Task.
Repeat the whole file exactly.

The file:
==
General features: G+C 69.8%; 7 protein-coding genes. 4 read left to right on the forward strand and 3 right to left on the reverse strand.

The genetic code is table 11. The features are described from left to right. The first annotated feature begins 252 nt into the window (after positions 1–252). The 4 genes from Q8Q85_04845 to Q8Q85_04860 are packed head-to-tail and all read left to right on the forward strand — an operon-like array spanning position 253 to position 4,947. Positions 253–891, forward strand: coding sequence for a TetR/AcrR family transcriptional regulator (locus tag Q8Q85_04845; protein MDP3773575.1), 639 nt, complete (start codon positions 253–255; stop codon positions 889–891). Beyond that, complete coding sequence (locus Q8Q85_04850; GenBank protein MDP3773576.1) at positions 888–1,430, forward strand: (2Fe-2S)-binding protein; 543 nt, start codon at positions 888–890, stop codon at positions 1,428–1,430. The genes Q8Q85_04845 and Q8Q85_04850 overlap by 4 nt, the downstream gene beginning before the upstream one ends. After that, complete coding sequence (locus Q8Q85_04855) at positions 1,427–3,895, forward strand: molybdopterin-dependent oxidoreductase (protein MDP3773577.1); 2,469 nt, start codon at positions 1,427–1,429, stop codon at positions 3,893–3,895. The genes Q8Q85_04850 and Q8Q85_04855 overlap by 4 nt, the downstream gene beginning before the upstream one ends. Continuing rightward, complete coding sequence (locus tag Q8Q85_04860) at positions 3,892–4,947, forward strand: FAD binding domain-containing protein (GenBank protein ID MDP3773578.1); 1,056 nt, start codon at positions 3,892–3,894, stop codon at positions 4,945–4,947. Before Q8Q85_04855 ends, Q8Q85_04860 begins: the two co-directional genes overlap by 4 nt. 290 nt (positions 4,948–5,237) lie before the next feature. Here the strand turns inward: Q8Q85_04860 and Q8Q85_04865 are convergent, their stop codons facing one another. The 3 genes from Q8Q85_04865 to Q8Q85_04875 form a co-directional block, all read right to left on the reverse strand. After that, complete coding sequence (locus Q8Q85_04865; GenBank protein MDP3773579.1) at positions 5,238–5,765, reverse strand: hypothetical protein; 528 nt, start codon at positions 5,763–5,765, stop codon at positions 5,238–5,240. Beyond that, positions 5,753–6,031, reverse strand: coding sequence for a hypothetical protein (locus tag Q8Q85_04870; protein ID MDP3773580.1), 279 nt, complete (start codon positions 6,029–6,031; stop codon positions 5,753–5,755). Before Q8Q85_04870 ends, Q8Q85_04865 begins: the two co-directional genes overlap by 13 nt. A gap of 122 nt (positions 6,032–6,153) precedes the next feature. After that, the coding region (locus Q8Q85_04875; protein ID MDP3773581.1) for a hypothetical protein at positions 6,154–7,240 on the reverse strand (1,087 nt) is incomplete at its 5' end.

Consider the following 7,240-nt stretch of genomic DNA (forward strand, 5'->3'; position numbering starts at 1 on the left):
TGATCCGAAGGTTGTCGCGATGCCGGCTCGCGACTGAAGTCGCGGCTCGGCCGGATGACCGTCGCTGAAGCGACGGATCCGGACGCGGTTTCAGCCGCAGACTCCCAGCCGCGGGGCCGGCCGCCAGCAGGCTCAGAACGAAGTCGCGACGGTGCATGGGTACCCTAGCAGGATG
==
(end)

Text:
General features: G+C 69.8%; 7 protein-coding genes. 4 read left to right on the forward strand and 3 right to left on the reverse strand.

The genetic code is table 11. The features are described from left to right. The first annotated feature begins 252 nt into the window (after positions 1–252). The 4 genes from Q8Q85_04845 to Q8Q85_04860 are packed head-to-tail and all read left to right on the forward strand — an operon-like array spanning position 253 to position 4,947. Positions 253–891, forward strand: coding sequence for a TetR/AcrR family transcriptional regulator (locus tag Q8Q85_04845; protein MDP3773575.1), 639 nt, complete (start codon positions 253–255; stop codon positions 889–891). Beyond that, complete coding sequence (locus Q8Q85_04850; GenBank protein MDP3773576.1) at positions 888–1,430, forward strand: (2Fe-2S)-binding protein; 543 nt, start codon at positions 888–890, stop codon at positions 1,428–1,430. The genes Q8Q85_04845 and Q8Q85_04850 overlap by 4 nt, the downstream gene beginning before the upstream one ends. After that, complete coding sequence (locus Q8Q85_04855) at positions 1,427–3,895, forward strand: molybdopterin-dependent oxidoreductase (protein MDP3773577.1); 2,469 nt, start codon at positions 1,427–1,429, stop codon at positions 3,893–3,895. The genes Q8Q85_04850 and Q8Q85_04855 overlap by 4 nt, the downstream gene beginning before the upstream one ends. Continuing rightward, complete coding sequence (locus tag Q8Q85_04860) at positions 3,892–4,947, forward strand: FAD binding domain-containing protein (GenBank protein ID MDP3773578.1); 1,056 nt, start codon at positions 3,892–3,894, stop codon at positions 4,945–4,947. Before Q8Q85_04855 ends, Q8Q85_04860 begins: the two co-directional genes overlap by 4 nt. 290 nt (positions 4,948–5,237) lie before the next feature. Here the strand turns inward: Q8Q85_04860 and Q8Q85_04865 are convergent, their stop codons facing one another. The 3 genes from Q8Q85_04865 to Q8Q85_04875 form a co-directional block, all read right to left on the reverse strand. After that, complete coding sequence (locus Q8Q85_04865; GenBank protein MDP3773579.1) at positions 5,238–5,765, reverse strand: hypothetical protein; 528 nt, start codon at positions 5,763–5,765, stop codon at positions 5,238–5,240. Beyond that, positions 5,753–6,031, reverse strand: coding sequence for a hypothetical protein (locus tag Q8Q85_04870; protein ID MDP3773580.1), 279 nt, complete (start codon positions 6,029–6,031; stop codon positions 5,753–5,755). Before Q8Q85_04870 ends, Q8Q85_04865 begins: the two co-directional genes overlap by 13 nt. A gap of 122 nt (positions 6,032–6,153) precedes the next feature. After that, the coding region (locus Q8Q85_04875; protein ID MDP3773581.1) for a hypothetical protein at positions 6,154–7,240 on the reverse strand (1,087 nt) is incomplete at its 5' end.

Consider the following 7,240-nt stretch of genomic DNA (forward strand, 5'->3'; position numbering starts at 1 on the left):
TGATCCGAAGGTTGTCGCGATGCCGGCTCGCGACTGAAGTCGCGGCTCGGCCGGATGACCGTCGCTGAAGCGACGGATCCGGACGCGGTTTCAGCCGCAGACTCCCAGCCGCGGGGCCGGCCGCCAGCAGGCTCAGAACGAAGTCGCGACGGTGCATGGGTACCCTAGCAGGATG